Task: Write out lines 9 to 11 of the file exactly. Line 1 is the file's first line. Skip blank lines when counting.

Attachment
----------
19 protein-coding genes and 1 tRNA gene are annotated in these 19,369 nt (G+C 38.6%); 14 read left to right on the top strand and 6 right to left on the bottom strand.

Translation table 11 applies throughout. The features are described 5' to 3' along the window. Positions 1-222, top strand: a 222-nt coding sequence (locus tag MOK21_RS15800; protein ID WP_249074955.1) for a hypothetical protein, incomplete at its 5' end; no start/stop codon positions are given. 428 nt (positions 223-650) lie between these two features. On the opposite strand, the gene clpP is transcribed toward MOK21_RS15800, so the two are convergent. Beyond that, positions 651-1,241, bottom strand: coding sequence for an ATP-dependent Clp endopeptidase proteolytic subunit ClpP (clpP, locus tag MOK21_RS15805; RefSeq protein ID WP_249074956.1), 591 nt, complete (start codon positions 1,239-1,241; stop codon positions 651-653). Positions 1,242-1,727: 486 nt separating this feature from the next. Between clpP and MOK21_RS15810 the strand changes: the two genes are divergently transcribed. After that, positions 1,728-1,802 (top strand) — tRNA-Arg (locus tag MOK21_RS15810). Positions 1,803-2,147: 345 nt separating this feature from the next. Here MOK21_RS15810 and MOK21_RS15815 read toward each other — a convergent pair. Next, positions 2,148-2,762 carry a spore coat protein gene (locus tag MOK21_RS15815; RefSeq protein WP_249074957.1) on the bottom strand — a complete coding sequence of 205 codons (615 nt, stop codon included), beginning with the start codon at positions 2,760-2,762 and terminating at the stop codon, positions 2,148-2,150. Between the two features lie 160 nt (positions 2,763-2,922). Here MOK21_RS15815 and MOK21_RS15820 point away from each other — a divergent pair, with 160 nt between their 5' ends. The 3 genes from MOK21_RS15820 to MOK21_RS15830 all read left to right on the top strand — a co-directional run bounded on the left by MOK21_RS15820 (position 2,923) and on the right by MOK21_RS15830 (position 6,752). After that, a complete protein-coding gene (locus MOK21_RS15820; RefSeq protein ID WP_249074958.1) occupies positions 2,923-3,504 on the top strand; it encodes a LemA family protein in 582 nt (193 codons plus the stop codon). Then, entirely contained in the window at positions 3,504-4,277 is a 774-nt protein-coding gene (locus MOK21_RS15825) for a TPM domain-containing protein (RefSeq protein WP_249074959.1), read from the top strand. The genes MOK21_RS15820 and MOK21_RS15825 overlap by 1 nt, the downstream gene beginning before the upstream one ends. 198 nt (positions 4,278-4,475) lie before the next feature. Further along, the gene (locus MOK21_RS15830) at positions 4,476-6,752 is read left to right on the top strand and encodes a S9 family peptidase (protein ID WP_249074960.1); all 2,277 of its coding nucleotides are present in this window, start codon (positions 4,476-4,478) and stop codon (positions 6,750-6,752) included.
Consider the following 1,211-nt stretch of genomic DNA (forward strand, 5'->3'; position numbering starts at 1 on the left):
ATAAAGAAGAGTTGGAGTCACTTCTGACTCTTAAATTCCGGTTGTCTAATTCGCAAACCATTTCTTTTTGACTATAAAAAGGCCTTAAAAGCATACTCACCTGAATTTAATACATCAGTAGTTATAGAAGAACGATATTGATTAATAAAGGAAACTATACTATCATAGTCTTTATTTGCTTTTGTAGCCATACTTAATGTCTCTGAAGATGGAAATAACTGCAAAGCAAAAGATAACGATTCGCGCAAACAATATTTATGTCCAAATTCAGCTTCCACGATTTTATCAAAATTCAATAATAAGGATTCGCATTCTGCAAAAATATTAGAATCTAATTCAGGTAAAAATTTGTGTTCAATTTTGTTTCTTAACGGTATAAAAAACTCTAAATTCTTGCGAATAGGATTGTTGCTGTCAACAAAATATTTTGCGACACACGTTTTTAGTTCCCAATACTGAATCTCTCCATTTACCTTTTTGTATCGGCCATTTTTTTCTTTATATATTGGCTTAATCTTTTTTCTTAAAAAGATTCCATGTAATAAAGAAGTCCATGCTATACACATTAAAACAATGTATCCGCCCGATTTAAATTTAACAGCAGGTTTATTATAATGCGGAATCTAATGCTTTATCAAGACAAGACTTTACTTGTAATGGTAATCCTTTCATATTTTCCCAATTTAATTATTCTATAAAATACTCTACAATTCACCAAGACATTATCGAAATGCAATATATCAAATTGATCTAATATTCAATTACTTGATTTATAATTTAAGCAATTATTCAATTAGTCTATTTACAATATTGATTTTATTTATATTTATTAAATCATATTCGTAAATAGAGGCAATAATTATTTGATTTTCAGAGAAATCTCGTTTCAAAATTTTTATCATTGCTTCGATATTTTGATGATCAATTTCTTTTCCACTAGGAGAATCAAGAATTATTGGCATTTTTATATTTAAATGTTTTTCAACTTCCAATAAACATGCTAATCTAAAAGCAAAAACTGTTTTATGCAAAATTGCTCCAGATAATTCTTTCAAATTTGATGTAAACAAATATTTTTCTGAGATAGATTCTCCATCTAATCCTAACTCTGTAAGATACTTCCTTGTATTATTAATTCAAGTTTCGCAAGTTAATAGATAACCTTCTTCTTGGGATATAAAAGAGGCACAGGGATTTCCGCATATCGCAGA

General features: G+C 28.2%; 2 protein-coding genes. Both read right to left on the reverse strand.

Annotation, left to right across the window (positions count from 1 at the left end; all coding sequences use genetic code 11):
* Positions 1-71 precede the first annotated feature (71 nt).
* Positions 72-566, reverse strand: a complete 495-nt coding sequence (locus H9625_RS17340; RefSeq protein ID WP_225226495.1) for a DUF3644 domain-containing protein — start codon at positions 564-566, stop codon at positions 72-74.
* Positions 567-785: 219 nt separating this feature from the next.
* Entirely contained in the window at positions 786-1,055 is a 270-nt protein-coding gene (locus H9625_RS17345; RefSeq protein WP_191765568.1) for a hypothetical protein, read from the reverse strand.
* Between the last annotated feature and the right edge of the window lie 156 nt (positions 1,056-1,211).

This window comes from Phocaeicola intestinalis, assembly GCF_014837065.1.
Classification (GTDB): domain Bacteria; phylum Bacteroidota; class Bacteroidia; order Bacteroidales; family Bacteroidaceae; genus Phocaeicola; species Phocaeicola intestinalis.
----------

* Positions 567-785: 219 nt separating this feature from the next.
* Entirely contained in the window at positions 786-1,055 is a 270-nt protein-coding gene (locus H9625_RS17345; RefSeq protein WP_191765568.1) for a hypothetical protein, read from the reverse strand.
* Between the last annotated feature and the right edge of the window lie 156 nt (positions 1,056-1,211).